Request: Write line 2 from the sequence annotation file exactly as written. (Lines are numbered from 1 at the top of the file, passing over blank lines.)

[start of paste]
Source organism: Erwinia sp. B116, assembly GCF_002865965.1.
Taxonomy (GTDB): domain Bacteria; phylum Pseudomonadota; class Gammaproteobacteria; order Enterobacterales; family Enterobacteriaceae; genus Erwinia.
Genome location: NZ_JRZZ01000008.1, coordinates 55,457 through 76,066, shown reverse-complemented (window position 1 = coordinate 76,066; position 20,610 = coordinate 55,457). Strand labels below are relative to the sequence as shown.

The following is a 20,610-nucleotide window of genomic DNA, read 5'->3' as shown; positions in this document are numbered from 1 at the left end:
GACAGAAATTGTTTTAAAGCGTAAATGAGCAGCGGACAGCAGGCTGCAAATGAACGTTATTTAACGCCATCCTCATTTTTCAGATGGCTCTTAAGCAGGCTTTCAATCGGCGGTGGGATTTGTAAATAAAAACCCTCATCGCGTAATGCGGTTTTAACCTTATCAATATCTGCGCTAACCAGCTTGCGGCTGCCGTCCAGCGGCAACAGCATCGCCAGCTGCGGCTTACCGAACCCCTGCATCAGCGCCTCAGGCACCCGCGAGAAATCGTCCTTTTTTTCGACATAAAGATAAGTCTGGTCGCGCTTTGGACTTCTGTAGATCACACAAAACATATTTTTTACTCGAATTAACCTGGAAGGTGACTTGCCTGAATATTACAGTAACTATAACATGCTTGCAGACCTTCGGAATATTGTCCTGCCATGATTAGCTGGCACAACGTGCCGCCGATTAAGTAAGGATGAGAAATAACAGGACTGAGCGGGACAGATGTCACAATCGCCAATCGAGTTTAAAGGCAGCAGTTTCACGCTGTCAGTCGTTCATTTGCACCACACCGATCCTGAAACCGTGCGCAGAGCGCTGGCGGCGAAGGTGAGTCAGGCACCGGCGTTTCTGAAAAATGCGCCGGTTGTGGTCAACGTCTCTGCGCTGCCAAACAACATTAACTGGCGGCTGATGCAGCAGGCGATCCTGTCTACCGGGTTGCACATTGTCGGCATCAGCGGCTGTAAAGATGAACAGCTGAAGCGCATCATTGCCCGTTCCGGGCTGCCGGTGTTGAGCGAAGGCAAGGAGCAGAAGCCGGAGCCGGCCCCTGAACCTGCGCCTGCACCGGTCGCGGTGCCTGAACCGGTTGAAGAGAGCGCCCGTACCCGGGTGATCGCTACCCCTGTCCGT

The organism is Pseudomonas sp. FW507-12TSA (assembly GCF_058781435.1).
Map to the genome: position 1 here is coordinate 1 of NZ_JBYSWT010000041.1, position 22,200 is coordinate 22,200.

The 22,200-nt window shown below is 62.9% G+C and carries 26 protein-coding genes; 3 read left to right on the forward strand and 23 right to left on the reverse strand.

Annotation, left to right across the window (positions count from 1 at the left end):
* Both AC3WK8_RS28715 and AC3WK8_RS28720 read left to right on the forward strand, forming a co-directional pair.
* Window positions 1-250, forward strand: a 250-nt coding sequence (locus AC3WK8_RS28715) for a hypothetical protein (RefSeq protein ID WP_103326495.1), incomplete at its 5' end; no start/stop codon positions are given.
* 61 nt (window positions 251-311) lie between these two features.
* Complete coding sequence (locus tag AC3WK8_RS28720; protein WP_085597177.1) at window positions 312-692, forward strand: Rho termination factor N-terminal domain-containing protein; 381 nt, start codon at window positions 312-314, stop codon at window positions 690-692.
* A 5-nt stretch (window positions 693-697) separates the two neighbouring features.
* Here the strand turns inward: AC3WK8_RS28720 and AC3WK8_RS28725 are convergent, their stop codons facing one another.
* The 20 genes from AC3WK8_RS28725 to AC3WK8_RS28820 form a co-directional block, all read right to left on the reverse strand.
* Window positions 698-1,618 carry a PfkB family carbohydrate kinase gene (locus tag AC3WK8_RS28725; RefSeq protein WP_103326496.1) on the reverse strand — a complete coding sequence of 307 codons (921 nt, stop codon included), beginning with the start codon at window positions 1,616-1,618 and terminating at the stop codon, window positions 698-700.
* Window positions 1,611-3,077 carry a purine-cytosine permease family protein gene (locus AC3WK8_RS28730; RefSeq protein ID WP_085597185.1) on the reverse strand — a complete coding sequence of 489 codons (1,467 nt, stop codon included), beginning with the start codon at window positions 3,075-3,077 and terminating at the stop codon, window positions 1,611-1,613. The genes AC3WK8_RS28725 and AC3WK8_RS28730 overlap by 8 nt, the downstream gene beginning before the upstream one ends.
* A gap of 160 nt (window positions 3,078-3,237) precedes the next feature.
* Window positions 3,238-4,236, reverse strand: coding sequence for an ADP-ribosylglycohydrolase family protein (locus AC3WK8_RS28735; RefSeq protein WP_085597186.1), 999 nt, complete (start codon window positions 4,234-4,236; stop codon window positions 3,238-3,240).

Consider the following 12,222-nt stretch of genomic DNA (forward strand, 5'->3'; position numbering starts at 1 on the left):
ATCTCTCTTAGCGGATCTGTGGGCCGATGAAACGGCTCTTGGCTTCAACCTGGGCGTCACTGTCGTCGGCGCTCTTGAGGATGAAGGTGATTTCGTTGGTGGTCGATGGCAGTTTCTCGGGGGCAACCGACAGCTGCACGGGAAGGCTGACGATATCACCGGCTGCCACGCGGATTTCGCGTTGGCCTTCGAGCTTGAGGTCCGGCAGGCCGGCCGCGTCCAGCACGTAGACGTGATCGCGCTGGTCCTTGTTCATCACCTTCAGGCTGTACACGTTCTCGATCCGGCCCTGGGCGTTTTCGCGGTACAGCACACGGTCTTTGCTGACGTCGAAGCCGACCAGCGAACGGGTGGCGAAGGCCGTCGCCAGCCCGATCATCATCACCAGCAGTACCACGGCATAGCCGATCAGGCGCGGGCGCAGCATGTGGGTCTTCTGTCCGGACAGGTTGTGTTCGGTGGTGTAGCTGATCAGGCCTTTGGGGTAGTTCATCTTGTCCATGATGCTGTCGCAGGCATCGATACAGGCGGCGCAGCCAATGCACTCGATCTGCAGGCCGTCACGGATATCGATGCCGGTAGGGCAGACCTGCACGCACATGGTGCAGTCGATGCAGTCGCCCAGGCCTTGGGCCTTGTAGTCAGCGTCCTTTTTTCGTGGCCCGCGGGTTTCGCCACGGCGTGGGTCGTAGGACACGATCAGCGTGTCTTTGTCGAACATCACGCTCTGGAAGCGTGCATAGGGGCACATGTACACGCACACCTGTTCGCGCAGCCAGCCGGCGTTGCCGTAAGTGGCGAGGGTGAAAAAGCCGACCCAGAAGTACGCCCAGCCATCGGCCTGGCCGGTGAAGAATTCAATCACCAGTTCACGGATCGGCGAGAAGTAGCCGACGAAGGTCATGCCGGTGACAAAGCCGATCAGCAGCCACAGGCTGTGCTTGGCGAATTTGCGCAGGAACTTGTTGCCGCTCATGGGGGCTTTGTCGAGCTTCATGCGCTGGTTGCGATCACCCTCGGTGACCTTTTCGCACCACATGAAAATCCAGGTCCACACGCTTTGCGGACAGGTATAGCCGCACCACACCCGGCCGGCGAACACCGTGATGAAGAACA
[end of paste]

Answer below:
Taxonomy (GTDB): domain Bacteria; phylum Pseudomonadota; class Gammaproteobacteria; order Enterobacterales; family Enterobacteriaceae; genus Erwinia.